In part 1 of our guide to exposure metering we explained how a camera’s metering system works and how it can sometimes be tricked into under or over exposing images if the subject is very bright or dark respectively. This happens because a camera’s light meter measures the amount of light reflected from a scene and it’s calibrated to make the subject a mid-tone. A handheld light meter avoids this problem because it can measure the incident light - that’s the light hitting the object so it doesn’t matter how light, dark or reflective the subject is, the reading will be the same provided the light itself doesn’t change.
Using a light meter
Most light meters can measure incident or reflected light but its their ability to measure incident light that makes them especially useful. To do this you need to ensure that the domed lumisphere (essentially a white diffuser) is in the correct position over the light sensitive part of the meter.
Next you need to set the sensitivity value (ISO) you want to use and select the measurement mode. Just like your camera, some light meters allow you to select shutter priority or aperture priority mode while others use a scale that lets you read off a range of shutter speeds and aperture settings that are suitable for the lighting conditions. If you opt for shutter or aperture priority mode you need to dial in the shutter speed or aperture setting that you want to use.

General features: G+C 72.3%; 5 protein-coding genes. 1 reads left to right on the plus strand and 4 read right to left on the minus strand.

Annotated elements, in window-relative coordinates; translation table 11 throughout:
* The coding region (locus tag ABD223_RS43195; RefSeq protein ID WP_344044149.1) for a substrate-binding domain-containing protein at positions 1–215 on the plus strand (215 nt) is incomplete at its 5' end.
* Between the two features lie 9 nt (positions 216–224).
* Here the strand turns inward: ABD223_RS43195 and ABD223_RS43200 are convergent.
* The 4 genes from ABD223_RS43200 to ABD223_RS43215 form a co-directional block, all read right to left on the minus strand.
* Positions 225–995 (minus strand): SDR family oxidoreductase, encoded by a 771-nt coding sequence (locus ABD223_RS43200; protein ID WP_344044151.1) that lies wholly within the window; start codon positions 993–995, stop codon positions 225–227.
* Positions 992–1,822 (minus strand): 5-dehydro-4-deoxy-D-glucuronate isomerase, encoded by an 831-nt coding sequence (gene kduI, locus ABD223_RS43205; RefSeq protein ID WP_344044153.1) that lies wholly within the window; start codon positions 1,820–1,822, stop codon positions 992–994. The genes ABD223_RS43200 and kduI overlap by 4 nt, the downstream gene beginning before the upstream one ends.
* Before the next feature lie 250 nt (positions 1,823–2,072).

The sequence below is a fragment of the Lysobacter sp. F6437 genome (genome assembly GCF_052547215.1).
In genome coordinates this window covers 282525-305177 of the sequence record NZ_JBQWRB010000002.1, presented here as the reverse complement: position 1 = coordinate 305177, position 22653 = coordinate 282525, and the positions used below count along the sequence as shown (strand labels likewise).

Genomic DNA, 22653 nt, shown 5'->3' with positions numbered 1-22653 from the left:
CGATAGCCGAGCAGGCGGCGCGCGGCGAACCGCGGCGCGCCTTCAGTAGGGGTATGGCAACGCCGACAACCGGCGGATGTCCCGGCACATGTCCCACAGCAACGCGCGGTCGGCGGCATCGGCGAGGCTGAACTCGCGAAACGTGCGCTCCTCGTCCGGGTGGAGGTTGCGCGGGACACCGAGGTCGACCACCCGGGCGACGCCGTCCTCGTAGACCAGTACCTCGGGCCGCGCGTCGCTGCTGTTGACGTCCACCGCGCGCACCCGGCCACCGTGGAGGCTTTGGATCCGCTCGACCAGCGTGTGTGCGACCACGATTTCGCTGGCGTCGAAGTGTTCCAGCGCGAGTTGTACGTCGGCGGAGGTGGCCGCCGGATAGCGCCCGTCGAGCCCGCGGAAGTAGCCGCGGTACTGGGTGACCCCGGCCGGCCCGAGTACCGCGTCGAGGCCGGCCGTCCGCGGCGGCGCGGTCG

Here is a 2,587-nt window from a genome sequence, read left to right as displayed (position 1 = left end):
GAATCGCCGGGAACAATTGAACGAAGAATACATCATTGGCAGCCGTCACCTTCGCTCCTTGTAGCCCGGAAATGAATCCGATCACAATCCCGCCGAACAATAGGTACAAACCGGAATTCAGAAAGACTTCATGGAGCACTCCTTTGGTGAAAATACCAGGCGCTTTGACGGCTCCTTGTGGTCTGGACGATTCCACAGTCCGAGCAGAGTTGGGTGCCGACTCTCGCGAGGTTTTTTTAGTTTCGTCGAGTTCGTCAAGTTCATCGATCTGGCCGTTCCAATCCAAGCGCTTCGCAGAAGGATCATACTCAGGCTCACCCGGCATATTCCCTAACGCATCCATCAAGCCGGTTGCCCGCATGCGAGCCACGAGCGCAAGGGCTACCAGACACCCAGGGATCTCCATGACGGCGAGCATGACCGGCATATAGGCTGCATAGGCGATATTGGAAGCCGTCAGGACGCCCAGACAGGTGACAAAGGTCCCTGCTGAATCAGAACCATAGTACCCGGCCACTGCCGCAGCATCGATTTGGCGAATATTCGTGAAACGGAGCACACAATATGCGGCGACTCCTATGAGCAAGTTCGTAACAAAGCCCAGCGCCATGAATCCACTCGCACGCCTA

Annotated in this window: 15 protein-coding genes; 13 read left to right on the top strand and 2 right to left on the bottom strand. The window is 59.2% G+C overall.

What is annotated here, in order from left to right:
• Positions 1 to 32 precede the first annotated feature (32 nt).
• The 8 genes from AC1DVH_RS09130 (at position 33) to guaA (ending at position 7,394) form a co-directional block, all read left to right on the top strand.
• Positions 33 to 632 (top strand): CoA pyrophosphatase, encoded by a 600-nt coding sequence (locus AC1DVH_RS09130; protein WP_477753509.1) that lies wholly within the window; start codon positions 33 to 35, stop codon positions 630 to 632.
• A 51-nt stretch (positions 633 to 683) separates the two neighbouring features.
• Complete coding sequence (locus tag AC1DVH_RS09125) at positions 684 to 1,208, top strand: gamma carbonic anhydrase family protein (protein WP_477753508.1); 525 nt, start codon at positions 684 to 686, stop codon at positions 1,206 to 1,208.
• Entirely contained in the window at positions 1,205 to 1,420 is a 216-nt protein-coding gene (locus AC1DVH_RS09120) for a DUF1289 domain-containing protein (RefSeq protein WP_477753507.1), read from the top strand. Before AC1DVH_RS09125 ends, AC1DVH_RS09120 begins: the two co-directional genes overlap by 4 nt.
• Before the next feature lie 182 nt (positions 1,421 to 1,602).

The next step is to measure the exposure. The most important thing here is the location and angle of the light meter. Ideally you should position it immediately in front of your subject and pointing back towards the camera. With a portrait you want to hold it in front of the person’s face as the aim is to ensure that the meter is in the same light as them.
It’s also important to make sure that you’re not casting a shadow or blocking the light. Once you’ve correctly located the meter, press the button to take a measurement and then read off the values before. With your camera set to manual exposure mode you should now set the shutter speed and aperture values recommended by the light meter. When you look in the viewfinder the camera’s exposure meter may disagree with the selected settings, but there’s no need to worry, when you take a shot you should find your subject is perfectly exposed.
Using an exposure meter for landscapes
Even if you’re photographing a distant view you can use a handheld light meter to set your camera’s exposure values, you just need to take care with where you make the measurement. If you’re standing under the shade of a tree to make use of the foliage for framing, for example, you’ll need to walk out into the sunshine and point the light meter’s lumisphere back towards the camera to take a reading.
- By Matthew Ward
- 22 Aug 2017